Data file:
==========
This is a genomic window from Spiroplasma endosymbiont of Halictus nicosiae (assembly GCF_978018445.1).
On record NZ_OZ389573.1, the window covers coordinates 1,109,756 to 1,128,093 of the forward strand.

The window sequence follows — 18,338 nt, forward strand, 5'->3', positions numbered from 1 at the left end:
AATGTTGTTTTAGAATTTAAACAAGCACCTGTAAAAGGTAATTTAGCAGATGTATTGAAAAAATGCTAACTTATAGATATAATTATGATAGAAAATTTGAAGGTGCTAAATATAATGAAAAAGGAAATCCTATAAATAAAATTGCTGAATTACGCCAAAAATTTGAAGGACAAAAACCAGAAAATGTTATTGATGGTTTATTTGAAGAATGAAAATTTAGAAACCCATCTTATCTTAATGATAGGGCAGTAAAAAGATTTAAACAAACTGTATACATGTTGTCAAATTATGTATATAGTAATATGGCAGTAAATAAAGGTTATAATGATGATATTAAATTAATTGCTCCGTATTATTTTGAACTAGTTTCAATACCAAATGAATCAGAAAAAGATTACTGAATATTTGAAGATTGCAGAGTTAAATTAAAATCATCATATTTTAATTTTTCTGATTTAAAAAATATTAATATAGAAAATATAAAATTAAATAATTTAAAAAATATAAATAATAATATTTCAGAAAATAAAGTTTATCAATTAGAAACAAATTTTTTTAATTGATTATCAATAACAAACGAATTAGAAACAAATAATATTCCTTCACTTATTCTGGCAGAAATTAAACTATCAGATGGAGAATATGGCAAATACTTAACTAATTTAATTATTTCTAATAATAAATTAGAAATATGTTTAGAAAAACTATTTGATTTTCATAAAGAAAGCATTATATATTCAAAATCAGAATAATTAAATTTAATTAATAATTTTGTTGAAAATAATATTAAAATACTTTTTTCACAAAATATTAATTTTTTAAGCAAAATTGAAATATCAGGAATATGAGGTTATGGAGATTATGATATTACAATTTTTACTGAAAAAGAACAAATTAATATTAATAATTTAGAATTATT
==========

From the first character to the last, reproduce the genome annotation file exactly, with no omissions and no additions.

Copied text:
This is a genomic window from Spiroplasma endosymbiont of Halictus nicosiae (assembly GCF_978018445.1).
On record NZ_OZ389573.1, the window covers coordinates 1,109,756 to 1,128,093 of the forward strand.

The window sequence follows — 18,338 nt, forward strand, 5'->3', positions numbered from 1 at the left end:
AATGTTGTTTTAGAATTTAAACAAGCACCTGTAAAAGGTAATTTAGCAGATGTATTGAAAAAATGCTAACTTATAGATATAATTATGATAGAAAATTTGAAGGTGCTAAATATAATGAAAAAGGAAATCCTATAAATAAAATTGCTGAATTACGCCAAAAATTTGAAGGACAAAAACCAGAAAATGTTATTGATGGTTTATTTGAAGAATGAAAATTTAGAAACCCATCTTATCTTAATGATAGGGCAGTAAAAAGATTTAAACAAACTGTATACATGTTGTCAAATTATGTATATAGTAATATGGCAGTAAATAAAGGTTATAATGATGATATTAAATTAATTGCTCCGTATTATTTTGAACTAGTTTCAATACCAAATGAATCAGAAAAAGATTACTGAATATTTGAAGATTGCAGAGTTAAATTAAAATCATCATATTTTAATTTTTCTGATTTAAAAAATATTAATATAGAAAATATAAAATTAAATAATTTAAAAAATATAAATAATAATATTTCAGAAAATAAAGTTTATCAATTAGAAACAAATTTTTTTAATTGATTATCAATAACAAACGAATTAGAAACAAATAATATTCCTTCACTTATTCTGGCAGAAATTAAACTATCAGATGGAGAATATGGCAAATACTTAACTAATTTAATTATTTCTAATAATAAATTAGAAATATGTTTAGAAAAACTATTTGATTTTCATAAAGAAAGCATTATATATTCAAAATCAGAATAATTAAATTTAATTAATAATTTTGTTGAAAATAATATTAAAATACTTTTTTCACAAAATATTAATTTTTTAAGCAAAATTGAAATATCAGGAATATGAGGTTATGGAGATTATGATATTACAATTTTTACTGAAAAAGAACAAATTAATATTAATAATTTAGAATTATT